The Chicken and Egg Of Empowerment

A Critical Doer capitalizes on opportunities to be better 

“The future we have is the one we’re willing to make for ourselves”

Critical Doer Creed


em·pow·er  (ĕm-pou′ər)


  1. Toinvest with power, especially legal power or official authority.
  2. Toequip or supply with an ability; enable:

 There’s an age old philosophical debate about which came first…the chicken or the egg.  This same argument can be applied to the coveted condition of empowerment.  Everyone wants to be empowered with decision space and decision making authority in their work, and most times bosses are vilified as micro-managers and tyrants if that condition does not exist; sometimes those monikers are rightly earned, sometimes they’re not.  Our question in preparation for a new week is which came first…empowerment or empowered performance?

The answer is…it depends, as you may expect from a Critical Doer that shuns binary choices.  Sometimes you can start fully empowered to do a job.  If you fail to meet expectations, you can expect to see your empowerment erode or perhaps even be dismissed.  Sometimes you can start in a pure task completion environment and as you meet expectations see your empowerment grow.  No matter how it starts, the ending is in your hands and determined by whether or not you deliver “empowered performance.”

Here are some ways you can deliver empowered performance through critical thinking and doing at home or work and find greater fulfillment in your efforts:

  1. Do your very best today. It’s unrealistic to expect more authority, more influence, more latitude, or more pay in the future if you are failing to meet today’s expectations.  You can’t control the future, but you can control the level of effort you give in making the very best today that you can.  Never forget…every path to the future begins with today so always do your best.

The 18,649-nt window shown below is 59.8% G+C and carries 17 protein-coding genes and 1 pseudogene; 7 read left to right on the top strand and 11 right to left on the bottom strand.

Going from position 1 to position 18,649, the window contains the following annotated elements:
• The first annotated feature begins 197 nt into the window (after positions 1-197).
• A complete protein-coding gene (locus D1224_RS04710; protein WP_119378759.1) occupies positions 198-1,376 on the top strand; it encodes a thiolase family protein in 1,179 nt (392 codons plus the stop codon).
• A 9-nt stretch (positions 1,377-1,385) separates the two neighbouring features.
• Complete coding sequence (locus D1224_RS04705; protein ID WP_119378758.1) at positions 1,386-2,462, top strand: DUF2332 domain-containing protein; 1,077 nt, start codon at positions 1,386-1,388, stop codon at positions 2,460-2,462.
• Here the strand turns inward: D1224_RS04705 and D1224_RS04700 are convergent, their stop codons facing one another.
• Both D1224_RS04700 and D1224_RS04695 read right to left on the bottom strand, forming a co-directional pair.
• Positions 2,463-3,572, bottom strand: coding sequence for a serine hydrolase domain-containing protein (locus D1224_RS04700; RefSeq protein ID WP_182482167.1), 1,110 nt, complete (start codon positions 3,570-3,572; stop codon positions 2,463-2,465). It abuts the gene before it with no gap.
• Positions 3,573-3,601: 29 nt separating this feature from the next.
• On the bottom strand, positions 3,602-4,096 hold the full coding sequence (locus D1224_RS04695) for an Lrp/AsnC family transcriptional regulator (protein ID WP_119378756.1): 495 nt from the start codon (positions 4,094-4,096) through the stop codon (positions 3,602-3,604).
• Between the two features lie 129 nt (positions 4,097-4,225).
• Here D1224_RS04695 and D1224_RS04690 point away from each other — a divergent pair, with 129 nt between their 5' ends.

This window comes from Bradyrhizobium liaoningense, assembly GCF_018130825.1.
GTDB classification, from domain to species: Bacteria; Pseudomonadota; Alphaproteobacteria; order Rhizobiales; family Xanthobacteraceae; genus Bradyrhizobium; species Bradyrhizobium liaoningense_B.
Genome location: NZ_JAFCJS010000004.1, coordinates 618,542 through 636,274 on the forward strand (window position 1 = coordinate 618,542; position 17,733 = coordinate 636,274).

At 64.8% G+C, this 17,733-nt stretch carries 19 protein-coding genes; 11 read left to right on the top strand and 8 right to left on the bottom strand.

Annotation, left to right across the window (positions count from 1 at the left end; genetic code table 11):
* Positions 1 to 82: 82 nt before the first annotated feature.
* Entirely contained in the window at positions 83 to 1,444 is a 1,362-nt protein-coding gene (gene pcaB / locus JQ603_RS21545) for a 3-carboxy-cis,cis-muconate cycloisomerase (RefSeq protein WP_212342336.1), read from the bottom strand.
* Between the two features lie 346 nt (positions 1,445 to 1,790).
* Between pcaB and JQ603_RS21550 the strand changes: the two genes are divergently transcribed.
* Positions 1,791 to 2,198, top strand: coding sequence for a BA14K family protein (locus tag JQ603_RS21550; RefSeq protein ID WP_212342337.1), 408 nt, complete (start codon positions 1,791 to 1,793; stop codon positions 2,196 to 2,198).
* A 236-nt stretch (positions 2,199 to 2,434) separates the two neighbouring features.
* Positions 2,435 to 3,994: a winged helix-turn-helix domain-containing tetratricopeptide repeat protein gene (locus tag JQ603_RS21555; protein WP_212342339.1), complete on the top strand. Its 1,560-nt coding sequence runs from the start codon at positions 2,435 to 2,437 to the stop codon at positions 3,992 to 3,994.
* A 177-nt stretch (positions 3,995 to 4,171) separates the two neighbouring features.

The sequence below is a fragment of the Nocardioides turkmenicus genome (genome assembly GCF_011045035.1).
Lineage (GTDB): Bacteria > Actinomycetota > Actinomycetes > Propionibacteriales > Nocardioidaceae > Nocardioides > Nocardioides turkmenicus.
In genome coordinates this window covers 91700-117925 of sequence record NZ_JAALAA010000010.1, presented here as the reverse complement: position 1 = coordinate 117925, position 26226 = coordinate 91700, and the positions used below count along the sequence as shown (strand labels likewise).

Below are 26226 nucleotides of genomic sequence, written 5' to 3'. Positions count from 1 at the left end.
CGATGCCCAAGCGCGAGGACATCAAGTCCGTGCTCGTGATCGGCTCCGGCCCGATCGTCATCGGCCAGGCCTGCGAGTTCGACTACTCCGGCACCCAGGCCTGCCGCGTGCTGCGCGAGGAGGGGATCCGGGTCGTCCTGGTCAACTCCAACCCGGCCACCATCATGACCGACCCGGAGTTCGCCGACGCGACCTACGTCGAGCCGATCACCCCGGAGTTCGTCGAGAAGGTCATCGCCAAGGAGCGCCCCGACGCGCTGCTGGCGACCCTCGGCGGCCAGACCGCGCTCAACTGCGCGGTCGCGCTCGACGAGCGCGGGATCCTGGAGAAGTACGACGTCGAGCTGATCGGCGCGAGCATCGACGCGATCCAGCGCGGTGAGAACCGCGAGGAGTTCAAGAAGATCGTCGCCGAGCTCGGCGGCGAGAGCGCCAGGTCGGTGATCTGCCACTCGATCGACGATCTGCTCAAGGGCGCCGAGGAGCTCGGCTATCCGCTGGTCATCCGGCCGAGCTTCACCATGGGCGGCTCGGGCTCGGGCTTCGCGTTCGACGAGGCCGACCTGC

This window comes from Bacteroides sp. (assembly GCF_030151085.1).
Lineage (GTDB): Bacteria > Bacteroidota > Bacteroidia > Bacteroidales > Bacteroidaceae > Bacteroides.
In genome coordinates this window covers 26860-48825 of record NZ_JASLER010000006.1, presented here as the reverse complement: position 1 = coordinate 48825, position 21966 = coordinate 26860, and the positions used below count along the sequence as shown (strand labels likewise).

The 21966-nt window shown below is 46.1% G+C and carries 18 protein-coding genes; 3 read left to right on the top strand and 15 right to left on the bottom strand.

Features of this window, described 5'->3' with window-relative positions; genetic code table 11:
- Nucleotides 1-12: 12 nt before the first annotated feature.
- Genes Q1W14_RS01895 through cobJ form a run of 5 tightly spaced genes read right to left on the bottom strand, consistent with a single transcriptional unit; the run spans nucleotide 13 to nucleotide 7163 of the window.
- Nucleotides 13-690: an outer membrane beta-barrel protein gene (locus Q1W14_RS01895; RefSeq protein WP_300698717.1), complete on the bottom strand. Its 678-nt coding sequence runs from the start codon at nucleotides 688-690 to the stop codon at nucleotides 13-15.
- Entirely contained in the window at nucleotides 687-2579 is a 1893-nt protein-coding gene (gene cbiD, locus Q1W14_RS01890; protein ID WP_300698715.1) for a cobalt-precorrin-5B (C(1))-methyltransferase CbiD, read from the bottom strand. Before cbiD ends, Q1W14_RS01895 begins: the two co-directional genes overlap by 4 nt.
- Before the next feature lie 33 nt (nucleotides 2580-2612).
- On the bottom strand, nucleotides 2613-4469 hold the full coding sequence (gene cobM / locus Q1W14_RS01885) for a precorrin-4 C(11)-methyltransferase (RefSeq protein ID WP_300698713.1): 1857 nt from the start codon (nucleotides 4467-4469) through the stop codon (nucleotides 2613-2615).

2. Communicate.  To expand your sphere of influence, your Boss needs to understand how you think in order to responsibly empower you.  Talk with your Boss about not only problems you are facing on the job but solutions that can bring improvements for everyone as well as the bottom line.  When your communication turns from complaints to solutions, you’re in a position to be empowered.
  3. Own your circumstances and take some risk. Think about this for a moment…if you’re in an entry level position and you don’t eventually demonstrate capability for thinking…repeat…thinking…beyond the task level, don’t expect further empowerment.  You will have to take some risk to grow your empowerment, and a great way to do it can be found in David Marquet’s book Turn the Ship Around!  In his leadership lessons from commanding the nuclear submarine Santa Fe, Marquet introduces the phrase “I intend to” as a way subordinates can show initiative in a structured environment.  For example, you could say “Boss, I intend to do accomplish this task differently because it will be cheaper and takes half the time.”  You will likely get your way, clearly demonstrate initiative, communicate with your Boss to let him/her be part of the solution, and rapidly expand your empowerment.


If you are not feeling empowered in your current job or even at home, I encourage you to apply the three steps for empowered performance.  Much like the future, you can’t control your Boss but you can control your performance. Start today and make your own transformation from employee to an empowered Critical Doer.  That’s what a Critical Doer would…do!


Note:  this is my 100th post on!  Thanks to all the readers who follow the blog and put the principles of the critical doer in action to make life better for themselves and everyone around them.


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Updated: June 28, 2015 — 12:27 pm